The Mississippi Civil War Sesquicentennial continues and in the coming months we will be highlighting Museum Division collections related to 1861 and the Civil War. Special thanks to Nan Prince for writing this series.

This photo shows the flag before conservation.  The flag had undergone previous repairs and treatment which included the use of an adhesive which had to be removed.

This photo shows the flag before conservation. The flag had undergone previous repairs and treatment including the use of an adhesive which had to be removed.

This 1st National pattern flag belonged to the 22nd Mississippi Infantry, Company E, the “Liberty Guards.”  The Liberty Guards organized in Amite County in April of 1861 and were mustered into Confederate service in July at Liberty.  Veterans of Company E preserved the flag and donated it to the Mississippi Department of Archives and History in 1907.

By 2010, time and wear had taken its toll on this fragile silk flag.  Thanks to a very generous donation from the Mississippi Division of the Sons of Confederate Veterans, the flag has been stabilized and conserved by Textile Preservation Associates in Ranson, West Virginia.  These photographs show the flag during the conservation process.

This photo shows the conservator conducting a technical examination of the canton of the flag.  The flag was badly soiled and much of the fabric was weak and powdering.

This photo shows the conservator conducting a technical examination of the canton of the flag. The flag was badly soiled and much of the fabric was weak and powdering.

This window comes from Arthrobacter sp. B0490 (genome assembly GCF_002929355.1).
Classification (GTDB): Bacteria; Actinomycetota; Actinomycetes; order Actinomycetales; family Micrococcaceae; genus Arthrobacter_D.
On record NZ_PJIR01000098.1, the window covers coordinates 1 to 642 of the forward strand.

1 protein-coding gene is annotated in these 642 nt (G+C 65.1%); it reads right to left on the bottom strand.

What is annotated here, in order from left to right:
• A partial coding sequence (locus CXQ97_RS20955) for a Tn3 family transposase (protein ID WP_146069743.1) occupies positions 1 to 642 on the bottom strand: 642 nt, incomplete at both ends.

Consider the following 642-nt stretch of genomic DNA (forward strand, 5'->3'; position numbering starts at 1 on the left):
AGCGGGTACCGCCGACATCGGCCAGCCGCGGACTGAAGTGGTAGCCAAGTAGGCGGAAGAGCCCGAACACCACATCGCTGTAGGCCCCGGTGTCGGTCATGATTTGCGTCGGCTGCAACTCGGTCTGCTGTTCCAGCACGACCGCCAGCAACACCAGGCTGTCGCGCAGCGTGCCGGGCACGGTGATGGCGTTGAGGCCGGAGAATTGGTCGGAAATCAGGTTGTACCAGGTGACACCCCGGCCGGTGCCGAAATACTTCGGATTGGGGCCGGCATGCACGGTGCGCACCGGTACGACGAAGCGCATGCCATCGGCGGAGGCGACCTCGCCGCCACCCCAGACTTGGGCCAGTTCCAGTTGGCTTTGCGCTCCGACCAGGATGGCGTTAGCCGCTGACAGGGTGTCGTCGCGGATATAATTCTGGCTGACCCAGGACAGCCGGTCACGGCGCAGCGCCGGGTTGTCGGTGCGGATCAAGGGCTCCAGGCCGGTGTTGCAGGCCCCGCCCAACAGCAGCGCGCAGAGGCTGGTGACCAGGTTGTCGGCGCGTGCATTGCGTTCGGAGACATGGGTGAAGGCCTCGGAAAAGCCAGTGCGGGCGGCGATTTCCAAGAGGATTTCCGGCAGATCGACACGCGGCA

The canton was more stable than the bars of the fly.  This photo shows the conservator piecing part of the red silk that had become weak, brittle, and separated.

The canton was more stable than the bars of the fly. This photo shows the conservator piecing part of the red silk that had become weak, brittle, and separated.

The final photo shows the flag after the conservation process was completed.

The final photo shows the flag after the conservation process was completed.

The flag was put in a pressure mount frame which will provide uniform support throughout the entire surface and create a stable environment that will protect it from outside contaminants.  The entire conservation treatment process took 260 hours to complete.

All photos are courtesy of Textile Preservation Associates.

Artifacts from the Museum Division collection that are not on exhibit are available for viewing by appointment. Please contact Nan Prince, Assistant Director of Collections, by email to schedule an appointment.